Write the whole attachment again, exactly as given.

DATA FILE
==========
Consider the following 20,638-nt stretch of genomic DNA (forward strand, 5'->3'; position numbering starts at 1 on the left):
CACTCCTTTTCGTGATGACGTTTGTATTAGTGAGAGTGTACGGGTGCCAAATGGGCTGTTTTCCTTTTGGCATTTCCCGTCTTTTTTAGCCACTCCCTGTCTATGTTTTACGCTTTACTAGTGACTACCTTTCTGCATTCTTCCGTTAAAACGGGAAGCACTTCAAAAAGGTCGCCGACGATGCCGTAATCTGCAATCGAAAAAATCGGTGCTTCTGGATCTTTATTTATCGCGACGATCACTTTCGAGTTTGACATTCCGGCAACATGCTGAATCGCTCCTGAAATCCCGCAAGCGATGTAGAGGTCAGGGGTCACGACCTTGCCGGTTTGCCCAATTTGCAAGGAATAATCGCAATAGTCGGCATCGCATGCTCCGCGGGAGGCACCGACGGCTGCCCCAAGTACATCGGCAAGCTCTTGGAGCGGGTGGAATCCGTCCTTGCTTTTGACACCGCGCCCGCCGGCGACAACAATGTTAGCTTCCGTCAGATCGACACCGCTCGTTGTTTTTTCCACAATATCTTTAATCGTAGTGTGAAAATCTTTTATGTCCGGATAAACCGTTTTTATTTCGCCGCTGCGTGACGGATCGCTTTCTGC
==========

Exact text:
Consider the following 20,638-nt stretch of genomic DNA (forward strand, 5'->3'; position numbering starts at 1 on the left):
CACTCCTTTTCGTGATGACGTTTGTATTAGTGAGAGTGTACGGGTGCCAAATGGGCTGTTTTCCTTTTGGCATTTCCCGTCTTTTTTAGCCACTCCCTGTCTATGTTTTACGCTTTACTAGTGACTACCTTTCTGCATTCTTCCGTTAAAACGGGAAGCACTTCAAAAAGGTCGCCGACGATGCCGTAATCTGCAATCGAAAAAATCGGTGCTTCTGGATCTTTATTTATCGCGACGATCACTTTCGAGTTTGACATTCCGGCAACATGCTGAATCGCTCCTGAAATCCCGCAAGCGATGTAGAGGTCAGGGGTCACGACCTTGCCGGTTTGCCCAATTTGCAAGGAATAATCGCAATAGTCGGCATCGCATGCTCCGCGGGAGGCACCGACGGCTGCCCCAAGTACATCGGCAAGCTCTTGGAGCGGGTGGAATCCGTCCTTGCTTTTGACACCGCGCCCGCCGGCGACAACAATGTTAGCTTCCGTCAGATCGACACCGCTCGTTGTTTTTTCCACAATATCTTTAATCGTAGTGTGAAAATCTTTTATGTCCGGATAAACCGTTTTTATTTCGCCGCTGCGTGACGGATCGCTTTCTGC